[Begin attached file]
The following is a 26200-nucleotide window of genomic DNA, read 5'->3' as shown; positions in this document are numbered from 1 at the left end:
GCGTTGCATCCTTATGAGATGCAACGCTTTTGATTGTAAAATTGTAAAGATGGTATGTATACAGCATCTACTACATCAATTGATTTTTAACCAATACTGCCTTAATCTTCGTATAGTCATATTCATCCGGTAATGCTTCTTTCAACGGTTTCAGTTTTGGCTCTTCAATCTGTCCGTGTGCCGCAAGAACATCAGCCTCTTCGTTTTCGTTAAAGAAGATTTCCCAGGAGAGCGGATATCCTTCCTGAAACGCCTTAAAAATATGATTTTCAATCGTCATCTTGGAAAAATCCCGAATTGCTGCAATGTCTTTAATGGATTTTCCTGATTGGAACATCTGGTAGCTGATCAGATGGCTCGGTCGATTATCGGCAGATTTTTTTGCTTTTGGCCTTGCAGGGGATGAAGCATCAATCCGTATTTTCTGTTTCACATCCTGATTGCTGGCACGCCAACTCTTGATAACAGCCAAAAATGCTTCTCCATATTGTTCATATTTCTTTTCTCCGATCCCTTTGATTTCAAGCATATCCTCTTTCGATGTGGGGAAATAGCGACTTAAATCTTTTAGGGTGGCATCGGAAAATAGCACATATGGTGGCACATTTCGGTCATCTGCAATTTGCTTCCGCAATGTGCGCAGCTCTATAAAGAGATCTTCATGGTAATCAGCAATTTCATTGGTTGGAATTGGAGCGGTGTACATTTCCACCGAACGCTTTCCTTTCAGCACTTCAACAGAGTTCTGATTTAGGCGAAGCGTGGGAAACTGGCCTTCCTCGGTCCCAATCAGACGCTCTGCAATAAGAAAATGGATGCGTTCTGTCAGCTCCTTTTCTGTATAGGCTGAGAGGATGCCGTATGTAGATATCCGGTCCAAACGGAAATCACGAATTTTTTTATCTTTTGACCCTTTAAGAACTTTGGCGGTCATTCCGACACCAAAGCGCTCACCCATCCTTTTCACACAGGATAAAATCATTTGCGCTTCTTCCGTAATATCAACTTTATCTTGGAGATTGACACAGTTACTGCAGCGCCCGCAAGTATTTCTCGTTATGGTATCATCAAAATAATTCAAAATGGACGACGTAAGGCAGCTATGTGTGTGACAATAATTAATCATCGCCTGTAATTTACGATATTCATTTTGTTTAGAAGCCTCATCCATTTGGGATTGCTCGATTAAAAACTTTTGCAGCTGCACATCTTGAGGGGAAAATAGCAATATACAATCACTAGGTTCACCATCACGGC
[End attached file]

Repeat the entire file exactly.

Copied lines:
The following is a 26200-nucleotide window of genomic DNA, read 5'->3' as shown; positions in this document are numbered from 1 at the left end:
GCGTTGCATCCTTATGAGATGCAACGCTTTTGATTGTAAAATTGTAAAGATGGTATGTATACAGCATCTACTACATCAATTGATTTTTAACCAATACTGCCTTAATCTTCGTATAGTCATATTCATCCGGTAATGCTTCTTTCAACGGTTTCAGTTTTGGCTCTTCAATCTGTCCGTGTGCCGCAAGAACATCAGCCTCTTCGTTTTCGTTAAAGAAGATTTCCCAGGAGAGCGGATATCCTTCCTGAAACGCCTTAAAAATATGATTTTCAATCGTCATCTTGGAAAAATCCCGAATTGCTGCAATGTCTTTAATGGATTTTCCTGATTGGAACATCTGGTAGCTGATCAGATGGCTCGGTCGATTATCGGCAGATTTTTTTGCTTTTGGCCTTGCAGGGGATGAAGCATCAATCCGTATTTTCTGTTTCACATCCTGATTGCTGGCACGCCAACTCTTGATAACAGCCAAAAATGCTTCTCCATATTGTTCATATTTCTTTTCTCCGATCCCTTTGATTTCAAGCATATCCTCTTTCGATGTGGGGAAATAGCGACTTAAATCTTTTAGGGTGGCATCGGAAAATAGCACATATGGTGGCACATTTCGGTCATCTGCAATTTGCTTCCGCAATGTGCGCAGCTCTATAAAGAGATCTTCATGGTAATCAGCAATTTCATTGGTTGGAATTGGAGCGGTGTACATTTCCACCGAACGCTTTCCTTTCAGCACTTCAACAGAGTTCTGATTTAGGCGAAGCGTGGGAAACTGGCCTTCCTCGGTCCCAATCAGACGCTCTGCAATAAGAAAATGGATGCGTTCTGTCAGCTCCTTTTCTGTATAGGCTGAGAGGATGCCGTATGTAGATATCCGGTCCAAACGGAAATCACGAATTTTTTTATCTTTTGACCCTTTAAGAACTTTGGCGGTCATTCCGACACCAAAGCGCTCACCCATCCTTTTCACACAGGATAAAATCATTTGCGCTTCTTCCGTAATATCAACTTTATCTTGGAGATTGACACAGTTACTGCAGCGCCCGCAAGTATTTCTCGTTATGGTATCATCAAAATAATTCAAAATGGACGACGTAAGGCAGCTATGTGTGTGACAATAATTAATCATCGCCTGTAATTTACGATATTCATTTTGTTTAGAAGCCTCATCCATTTGGGATTGCTCGATTAAAAACTTTTGCAGCTGCACATCTTGAGGGGAAAATAGCAATATACAATCACTAGGTTCACCATCACGGC